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Year : 2020  |  Volume : 14  |  Issue : 1  |  Page : 127-128

Formation of air bubbles during blood warming with Astotherm plus™

1 Department of Anesthesia, GMC, Jammu, India
2 Department of Anesthesia, PGIMER, Chandigarh, India

Correspondence Address:
Dr. Summit Dev Bloria
Department of Anesthesia, PGIMER, Chandigarh
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Source of Support: None, Conflict of Interest: None

DOI: 10.4103/sja.SJA_415_19

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Date of Submission22-Jun-2019
Date of Acceptance22-Jun-2019
Date of Web Publication6-Jan-2020

How to cite this article:
Bloria P, Luthra A, Chauhan R, Kataria K, Bloria SD. Formation of air bubbles during blood warming with Astotherm plus™. Saudi J Anaesth 2020;14:127-8

How to cite this URL:
Bloria P, Luthra A, Chauhan R, Kataria K, Bloria SD. Formation of air bubbles during blood warming with Astotherm plus™. Saudi J Anaesth [serial online] 2020 [cited 2021 Jul 31];14:127-8. Available from:


Given the ill-effects of hypothermia, preservation of intraoperative normothermia is of utmost importance.[1] To this end, fluid warmers are used to warm intravenous fluids and blood products prior to administration to patients and hence prevent hypothermia. We intend to report a complication associated with the use of a fluid warmer (Astotherm plus™), which can affect the patients' health very adversely.

Astotherm plus™ is a fluid/blood infusion warmer [Figure 1], which consists of a heat exchange cylinder having slots on which an infusion line (Astotube) is coiled. As fluid/blood passes through the Astotube, it gets warmed due to coming in contact with the heat cylinder. The warm fluid/blood is then infused to the patient. This assembly is covered by a “heat protection sleeve” to minimize heat loss to environment.
Figure 1: Components of Astotherm plus. Black arrow - heat protection sleeve. Blue arrow - the Astotube. Orange arrow - a heat exchange cylinder

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A 32-year-old male patient being operated for a supratentorial meningioma was being administered packed red blood cells (PRBC) in view of ongoing blood loss during the surgery. The anesthesia team was using Astotherm plus™ blood and infusion warmer to warm the PRBCs before administration. During the course of PRBC administration, presence of air bubbles was detected in the blood infusion line distally to exit from the blood warmer. We ruled out any loose connections or any leak in PRBC bag or infusion set. However, upon opening the “heat protection sleeve” of the fluid warmer, we detected presence of many small air bubbles in the “Astotube™” as it coiled around the heat exchange cylinder of the infusion device [Figure 1]. We observed that with flow of blood, many of these small air bubbles were coalescing leading to air bubbles as long as 2 cm in the Astotube™. These air bubbles if administered intravenously can manifest as air embolism leading to disastrous complications. Occurrence of air bubbles continued even after administration of iv fluid post blood administration [Figure 2].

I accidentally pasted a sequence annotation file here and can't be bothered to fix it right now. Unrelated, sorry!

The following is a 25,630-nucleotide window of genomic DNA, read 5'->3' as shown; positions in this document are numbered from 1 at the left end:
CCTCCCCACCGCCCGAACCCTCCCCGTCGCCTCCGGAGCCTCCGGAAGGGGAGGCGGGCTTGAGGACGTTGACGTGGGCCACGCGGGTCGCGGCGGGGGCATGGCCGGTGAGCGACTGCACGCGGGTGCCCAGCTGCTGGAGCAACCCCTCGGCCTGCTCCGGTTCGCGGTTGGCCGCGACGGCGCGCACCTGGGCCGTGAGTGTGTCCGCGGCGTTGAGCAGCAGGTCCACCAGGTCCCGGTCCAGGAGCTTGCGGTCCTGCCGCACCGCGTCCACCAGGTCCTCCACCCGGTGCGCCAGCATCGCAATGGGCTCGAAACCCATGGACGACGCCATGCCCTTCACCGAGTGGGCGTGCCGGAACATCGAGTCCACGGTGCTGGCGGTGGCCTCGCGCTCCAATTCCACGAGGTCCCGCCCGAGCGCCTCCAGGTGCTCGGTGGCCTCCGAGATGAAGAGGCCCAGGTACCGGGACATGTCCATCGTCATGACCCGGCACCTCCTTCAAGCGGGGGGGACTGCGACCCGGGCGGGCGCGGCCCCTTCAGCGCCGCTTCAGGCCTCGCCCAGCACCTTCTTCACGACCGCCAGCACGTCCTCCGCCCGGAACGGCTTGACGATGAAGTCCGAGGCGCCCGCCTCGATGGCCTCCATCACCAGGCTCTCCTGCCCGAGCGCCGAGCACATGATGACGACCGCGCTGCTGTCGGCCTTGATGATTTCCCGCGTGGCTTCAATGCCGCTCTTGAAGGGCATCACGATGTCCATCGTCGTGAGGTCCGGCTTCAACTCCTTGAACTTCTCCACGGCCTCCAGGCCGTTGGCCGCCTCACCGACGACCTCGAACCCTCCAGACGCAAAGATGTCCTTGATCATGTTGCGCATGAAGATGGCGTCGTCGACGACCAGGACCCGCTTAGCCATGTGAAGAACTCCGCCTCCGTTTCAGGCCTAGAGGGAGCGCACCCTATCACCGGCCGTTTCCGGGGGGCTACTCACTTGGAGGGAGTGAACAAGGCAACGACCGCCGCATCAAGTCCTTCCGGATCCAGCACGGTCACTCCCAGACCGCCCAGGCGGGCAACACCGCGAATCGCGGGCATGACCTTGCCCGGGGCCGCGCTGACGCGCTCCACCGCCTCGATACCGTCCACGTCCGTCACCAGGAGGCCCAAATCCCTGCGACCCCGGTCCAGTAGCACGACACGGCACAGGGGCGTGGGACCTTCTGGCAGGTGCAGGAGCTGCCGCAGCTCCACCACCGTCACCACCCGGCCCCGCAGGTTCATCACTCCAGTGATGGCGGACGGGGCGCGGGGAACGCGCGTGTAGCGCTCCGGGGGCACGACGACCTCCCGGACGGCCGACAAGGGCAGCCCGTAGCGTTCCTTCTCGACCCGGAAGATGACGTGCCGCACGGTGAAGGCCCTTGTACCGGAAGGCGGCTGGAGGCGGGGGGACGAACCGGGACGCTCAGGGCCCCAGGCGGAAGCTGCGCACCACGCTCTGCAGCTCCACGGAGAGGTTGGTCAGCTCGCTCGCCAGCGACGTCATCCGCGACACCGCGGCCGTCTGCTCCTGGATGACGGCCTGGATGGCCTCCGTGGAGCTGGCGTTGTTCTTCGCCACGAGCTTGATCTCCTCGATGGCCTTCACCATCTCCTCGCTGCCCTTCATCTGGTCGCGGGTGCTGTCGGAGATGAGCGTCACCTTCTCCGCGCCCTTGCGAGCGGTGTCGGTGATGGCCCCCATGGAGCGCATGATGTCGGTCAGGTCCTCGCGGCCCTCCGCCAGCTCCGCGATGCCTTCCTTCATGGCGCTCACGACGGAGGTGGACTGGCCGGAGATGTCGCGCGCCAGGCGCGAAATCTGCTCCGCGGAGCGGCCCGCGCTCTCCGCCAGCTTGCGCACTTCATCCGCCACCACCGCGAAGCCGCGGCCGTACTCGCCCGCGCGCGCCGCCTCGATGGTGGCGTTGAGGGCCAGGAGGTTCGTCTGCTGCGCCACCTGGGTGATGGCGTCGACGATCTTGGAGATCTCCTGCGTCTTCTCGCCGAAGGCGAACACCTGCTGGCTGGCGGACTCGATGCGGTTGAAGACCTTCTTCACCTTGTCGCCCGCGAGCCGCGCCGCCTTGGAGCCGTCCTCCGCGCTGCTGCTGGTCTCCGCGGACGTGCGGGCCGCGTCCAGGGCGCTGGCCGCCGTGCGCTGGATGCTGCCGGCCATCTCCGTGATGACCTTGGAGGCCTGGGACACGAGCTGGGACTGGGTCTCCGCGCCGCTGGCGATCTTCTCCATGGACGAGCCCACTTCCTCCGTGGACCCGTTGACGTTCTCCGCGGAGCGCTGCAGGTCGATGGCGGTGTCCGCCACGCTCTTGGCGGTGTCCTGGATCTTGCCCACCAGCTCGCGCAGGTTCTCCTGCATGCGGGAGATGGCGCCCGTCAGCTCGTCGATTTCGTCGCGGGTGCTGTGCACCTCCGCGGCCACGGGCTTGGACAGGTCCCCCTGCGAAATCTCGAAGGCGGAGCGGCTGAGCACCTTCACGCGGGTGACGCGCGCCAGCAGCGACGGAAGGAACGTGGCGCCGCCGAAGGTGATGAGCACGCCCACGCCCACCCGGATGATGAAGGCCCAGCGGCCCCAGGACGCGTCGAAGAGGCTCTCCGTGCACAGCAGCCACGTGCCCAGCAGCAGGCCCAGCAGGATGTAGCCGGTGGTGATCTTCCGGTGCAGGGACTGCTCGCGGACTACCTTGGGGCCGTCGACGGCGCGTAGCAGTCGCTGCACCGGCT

Figure 2: Air bubbles inside the Astotube

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Packed RBCs are stored at 4 degree Celsius and rapid warming causes decreased solubility of gases because the Bunsen solubility coefficients of gases existing in stored blood changes when blood is rapidly warmed toward 37 degree Celsius. We report this to caution fellow anesthesiologists to this possible complication while managing long duration surgeries.

Declaration of patient consent

The authors certify that they have obtained all appropriate patient consent forms. In the form the patient(s) has/have given his/her/their consent for his/her/their images and other clinical information to be reported in the journal. The patients understand that their names and initials will not be published and due efforts will be made to conceal their identity, but anonymity cannot be guaranteed.

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Conflicts of interest

There are no conflicts of interest.

  References Top

Owens CD, Stoessel K. Surgical site infections: Epidemiology, microbiology and prevention. J Hosp Infect 2008;70(Suppl 2):3-10.  Back to cited text no. 1


  [Figure 1], [Figure 2]


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